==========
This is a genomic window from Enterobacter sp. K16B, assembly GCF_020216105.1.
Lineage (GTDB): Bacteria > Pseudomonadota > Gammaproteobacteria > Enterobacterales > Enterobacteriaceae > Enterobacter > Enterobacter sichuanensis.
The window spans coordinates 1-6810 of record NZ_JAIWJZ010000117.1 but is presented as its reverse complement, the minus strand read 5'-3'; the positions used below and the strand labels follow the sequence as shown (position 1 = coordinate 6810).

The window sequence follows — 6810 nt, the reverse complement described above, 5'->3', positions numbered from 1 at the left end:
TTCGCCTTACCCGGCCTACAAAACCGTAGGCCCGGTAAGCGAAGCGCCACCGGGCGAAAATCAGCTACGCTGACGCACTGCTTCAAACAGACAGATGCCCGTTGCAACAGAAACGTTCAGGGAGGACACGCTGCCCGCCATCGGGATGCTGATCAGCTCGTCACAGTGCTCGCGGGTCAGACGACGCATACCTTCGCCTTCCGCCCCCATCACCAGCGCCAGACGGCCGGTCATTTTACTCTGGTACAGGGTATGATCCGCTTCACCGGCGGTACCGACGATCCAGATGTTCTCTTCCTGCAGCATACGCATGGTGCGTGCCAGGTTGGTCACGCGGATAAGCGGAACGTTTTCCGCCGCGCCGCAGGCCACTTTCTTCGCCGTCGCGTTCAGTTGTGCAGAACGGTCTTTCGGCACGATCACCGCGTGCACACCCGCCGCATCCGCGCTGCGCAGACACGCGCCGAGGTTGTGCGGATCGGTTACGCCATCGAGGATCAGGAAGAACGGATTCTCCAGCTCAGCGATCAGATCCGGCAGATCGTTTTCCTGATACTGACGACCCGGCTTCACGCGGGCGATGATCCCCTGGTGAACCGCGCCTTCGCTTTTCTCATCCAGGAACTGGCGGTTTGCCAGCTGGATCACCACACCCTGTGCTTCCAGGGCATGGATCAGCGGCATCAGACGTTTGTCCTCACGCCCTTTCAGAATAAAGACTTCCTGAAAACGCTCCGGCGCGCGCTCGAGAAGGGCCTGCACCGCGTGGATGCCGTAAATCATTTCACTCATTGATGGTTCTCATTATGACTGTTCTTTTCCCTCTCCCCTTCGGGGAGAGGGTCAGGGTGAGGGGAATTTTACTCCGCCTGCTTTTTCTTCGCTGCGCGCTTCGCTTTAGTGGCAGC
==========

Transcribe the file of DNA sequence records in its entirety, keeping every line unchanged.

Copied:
This is a genomic window from Enterobacter sp. K16B, assembly GCF_020216105.1.
Lineage (GTDB): Bacteria > Pseudomonadota > Gammaproteobacteria > Enterobacterales > Enterobacteriaceae > Enterobacter > Enterobacter sichuanensis.
The window spans coordinates 1-6810 of record NZ_JAIWJZ010000117.1 but is presented as its reverse complement, the minus strand read 5'-3'; the positions used below and the strand labels follow the sequence as shown (position 1 = coordinate 6810).

The window sequence follows — 6810 nt, the reverse complement described above, 5'->3', positions numbered from 1 at the left end:
TTCGCCTTACCCGGCCTACAAAACCGTAGGCCCGGTAAGCGAAGCGCCACCGGGCGAAAATCAGCTACGCTGACGCACTGCTTCAAACAGACAGATGCCCGTTGCAACAGAAACGTTCAGGGAGGACACGCTGCCCGCCATCGGGATGCTGATCAGCTCGTCACAGTGCTCGCGGGTCAGACGACGCATACCTTCGCCTTCCGCCCCCATCACCAGCGCCAGACGGCCGGTCATTTTACTCTGGTACAGGGTATGATCCGCTTCACCGGCGGTACCGACGATCCAGATGTTCTCTTCCTGCAGCATACGCATGGTGCGTGCCAGGTTGGTCACGCGGATAAGCGGAACGTTTTCCGCCGCGCCGCAGGCCACTTTCTTCGCCGTCGCGTTCAGTTGTGCAGAACGGTCTTTCGGCACGATCACCGCGTGCACACCCGCCGCATCCGCGCTGCGCAGACACGCGCCGAGGTTGTGCGGATCGGTTACGCCATCGAGGATCAGGAAGAACGGATTCTCCAGCTCAGCGATCAGATCCGGCAGATCGTTTTCCTGATACTGACGACCCGGCTTCACGCGGGCGATGATCCCCTGGTGAACCGCGCCTTCGCTTTTCTCATCCAGGAACTGGCGGTTTGCCAGCTGGATCACCACACCCTGTGCTTCCAGGGCATGGATCAGCGGCATCAGACGTTTGTCCTCACGCCCTTTCAGAATAAAGACTTCCTGAAAACGCTCCGGCGCGCGCTCGAGAAGGGCCTGCACCGCGTGGATGCCGTAAATCATTTCACTCATTGATGGTTCTCATTATGACTGTTCTTTTCCCTCTCCCCTTCGGGGAGAGGGTCAGGGTGAGGGGAATTTTACTCCGCCTGCTTTTTCTTCGCTGCGCGCTTCGCTTTAGTGGCAGC